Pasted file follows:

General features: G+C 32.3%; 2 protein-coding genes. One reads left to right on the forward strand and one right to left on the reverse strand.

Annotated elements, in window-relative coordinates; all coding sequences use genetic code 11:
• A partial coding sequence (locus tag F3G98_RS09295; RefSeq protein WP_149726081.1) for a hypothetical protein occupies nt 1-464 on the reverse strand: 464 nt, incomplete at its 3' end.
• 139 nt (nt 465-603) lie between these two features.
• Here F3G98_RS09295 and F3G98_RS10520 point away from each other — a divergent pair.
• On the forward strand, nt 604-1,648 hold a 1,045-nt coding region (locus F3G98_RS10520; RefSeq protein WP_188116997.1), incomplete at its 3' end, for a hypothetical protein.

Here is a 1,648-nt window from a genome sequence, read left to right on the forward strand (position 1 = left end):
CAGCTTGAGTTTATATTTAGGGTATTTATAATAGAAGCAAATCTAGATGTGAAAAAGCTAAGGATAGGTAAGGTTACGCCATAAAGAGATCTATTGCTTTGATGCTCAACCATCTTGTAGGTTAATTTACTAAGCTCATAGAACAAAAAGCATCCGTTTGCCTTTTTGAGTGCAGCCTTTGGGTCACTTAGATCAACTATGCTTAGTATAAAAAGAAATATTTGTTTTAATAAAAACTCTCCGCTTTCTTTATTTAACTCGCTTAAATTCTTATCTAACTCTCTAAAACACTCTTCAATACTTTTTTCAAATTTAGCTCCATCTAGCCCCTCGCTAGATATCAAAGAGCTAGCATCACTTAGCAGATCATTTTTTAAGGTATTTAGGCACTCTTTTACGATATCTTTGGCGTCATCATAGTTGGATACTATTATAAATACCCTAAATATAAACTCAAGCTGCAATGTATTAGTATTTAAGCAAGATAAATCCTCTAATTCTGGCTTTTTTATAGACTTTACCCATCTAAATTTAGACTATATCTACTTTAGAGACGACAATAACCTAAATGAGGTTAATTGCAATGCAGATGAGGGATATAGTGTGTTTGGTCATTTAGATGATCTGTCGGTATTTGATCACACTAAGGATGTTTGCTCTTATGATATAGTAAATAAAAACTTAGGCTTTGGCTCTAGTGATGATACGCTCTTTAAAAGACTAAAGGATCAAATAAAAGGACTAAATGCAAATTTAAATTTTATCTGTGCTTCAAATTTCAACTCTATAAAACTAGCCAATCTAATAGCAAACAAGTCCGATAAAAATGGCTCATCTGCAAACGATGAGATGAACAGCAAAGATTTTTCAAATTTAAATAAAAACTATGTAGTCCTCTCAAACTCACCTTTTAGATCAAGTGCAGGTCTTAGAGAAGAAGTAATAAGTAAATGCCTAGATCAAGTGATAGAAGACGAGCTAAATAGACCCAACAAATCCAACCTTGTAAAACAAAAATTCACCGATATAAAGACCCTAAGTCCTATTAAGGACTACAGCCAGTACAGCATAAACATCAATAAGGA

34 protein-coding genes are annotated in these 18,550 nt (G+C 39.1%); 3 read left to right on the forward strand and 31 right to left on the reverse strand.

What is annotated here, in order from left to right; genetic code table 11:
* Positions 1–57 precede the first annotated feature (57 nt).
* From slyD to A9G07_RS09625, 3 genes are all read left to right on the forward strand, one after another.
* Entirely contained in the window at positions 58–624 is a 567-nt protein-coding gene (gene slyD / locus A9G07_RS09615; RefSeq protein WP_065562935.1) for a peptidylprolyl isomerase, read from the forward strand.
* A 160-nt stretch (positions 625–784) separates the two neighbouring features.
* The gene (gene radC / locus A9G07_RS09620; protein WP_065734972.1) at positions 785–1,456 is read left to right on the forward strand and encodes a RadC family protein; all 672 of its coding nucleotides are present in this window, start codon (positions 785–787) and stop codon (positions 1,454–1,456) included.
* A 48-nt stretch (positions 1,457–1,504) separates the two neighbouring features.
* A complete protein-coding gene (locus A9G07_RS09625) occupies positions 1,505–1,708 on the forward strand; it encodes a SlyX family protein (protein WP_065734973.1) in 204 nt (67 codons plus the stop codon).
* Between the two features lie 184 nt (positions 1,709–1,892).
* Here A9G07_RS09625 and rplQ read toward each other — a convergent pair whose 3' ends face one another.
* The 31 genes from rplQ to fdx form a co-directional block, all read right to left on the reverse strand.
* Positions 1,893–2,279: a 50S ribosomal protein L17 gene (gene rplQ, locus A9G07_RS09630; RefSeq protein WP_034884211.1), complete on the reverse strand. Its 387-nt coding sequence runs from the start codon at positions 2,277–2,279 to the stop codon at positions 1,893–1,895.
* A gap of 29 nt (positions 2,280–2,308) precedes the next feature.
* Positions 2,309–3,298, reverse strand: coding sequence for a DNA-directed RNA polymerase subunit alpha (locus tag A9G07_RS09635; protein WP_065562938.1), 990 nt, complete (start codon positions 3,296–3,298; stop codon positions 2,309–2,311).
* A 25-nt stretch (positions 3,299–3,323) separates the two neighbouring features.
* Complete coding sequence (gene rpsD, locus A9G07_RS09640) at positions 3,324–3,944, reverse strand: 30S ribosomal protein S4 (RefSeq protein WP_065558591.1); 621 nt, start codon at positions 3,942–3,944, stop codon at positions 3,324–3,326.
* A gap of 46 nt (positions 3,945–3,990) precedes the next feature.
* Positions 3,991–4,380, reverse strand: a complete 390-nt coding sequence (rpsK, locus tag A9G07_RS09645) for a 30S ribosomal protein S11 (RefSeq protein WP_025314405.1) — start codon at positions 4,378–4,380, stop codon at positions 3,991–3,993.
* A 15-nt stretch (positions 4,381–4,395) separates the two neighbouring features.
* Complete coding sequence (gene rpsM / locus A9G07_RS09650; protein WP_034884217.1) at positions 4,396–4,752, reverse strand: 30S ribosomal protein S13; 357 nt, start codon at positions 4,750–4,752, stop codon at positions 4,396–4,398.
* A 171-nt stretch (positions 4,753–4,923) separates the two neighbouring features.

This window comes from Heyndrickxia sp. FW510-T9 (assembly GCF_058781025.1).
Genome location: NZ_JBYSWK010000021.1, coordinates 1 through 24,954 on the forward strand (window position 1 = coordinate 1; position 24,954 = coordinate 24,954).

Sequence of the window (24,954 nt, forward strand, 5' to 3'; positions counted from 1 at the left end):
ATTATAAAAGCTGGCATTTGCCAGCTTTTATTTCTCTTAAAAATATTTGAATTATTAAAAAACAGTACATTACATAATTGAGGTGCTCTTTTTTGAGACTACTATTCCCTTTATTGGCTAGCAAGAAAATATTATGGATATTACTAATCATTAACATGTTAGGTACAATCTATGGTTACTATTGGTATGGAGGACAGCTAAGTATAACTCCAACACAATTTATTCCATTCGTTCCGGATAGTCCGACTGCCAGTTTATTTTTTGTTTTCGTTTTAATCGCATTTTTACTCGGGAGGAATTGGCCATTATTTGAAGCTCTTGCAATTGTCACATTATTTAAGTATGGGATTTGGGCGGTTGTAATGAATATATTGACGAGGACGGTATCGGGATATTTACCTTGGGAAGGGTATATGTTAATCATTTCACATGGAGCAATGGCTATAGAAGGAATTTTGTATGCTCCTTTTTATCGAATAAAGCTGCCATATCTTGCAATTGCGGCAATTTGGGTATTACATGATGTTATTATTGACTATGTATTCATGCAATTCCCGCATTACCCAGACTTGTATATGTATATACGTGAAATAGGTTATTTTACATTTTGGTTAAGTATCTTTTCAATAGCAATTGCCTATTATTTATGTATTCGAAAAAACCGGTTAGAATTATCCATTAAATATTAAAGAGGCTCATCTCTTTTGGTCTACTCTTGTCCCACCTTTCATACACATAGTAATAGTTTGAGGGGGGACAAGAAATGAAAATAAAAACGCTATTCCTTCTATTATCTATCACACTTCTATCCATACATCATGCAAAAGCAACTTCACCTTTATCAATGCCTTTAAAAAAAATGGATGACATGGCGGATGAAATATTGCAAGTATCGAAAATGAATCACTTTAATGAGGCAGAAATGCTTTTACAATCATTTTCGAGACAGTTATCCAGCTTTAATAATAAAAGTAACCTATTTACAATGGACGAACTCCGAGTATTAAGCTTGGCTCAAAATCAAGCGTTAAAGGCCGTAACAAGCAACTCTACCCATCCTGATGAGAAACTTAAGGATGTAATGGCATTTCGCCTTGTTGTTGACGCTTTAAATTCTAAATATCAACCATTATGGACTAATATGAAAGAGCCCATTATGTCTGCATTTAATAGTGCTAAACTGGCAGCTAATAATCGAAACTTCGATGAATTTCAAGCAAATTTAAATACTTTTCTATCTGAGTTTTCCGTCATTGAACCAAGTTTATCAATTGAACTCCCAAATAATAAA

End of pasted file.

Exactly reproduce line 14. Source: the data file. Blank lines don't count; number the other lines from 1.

* A 160-nt stretch (positions 625–784) separates the two neighbouring features.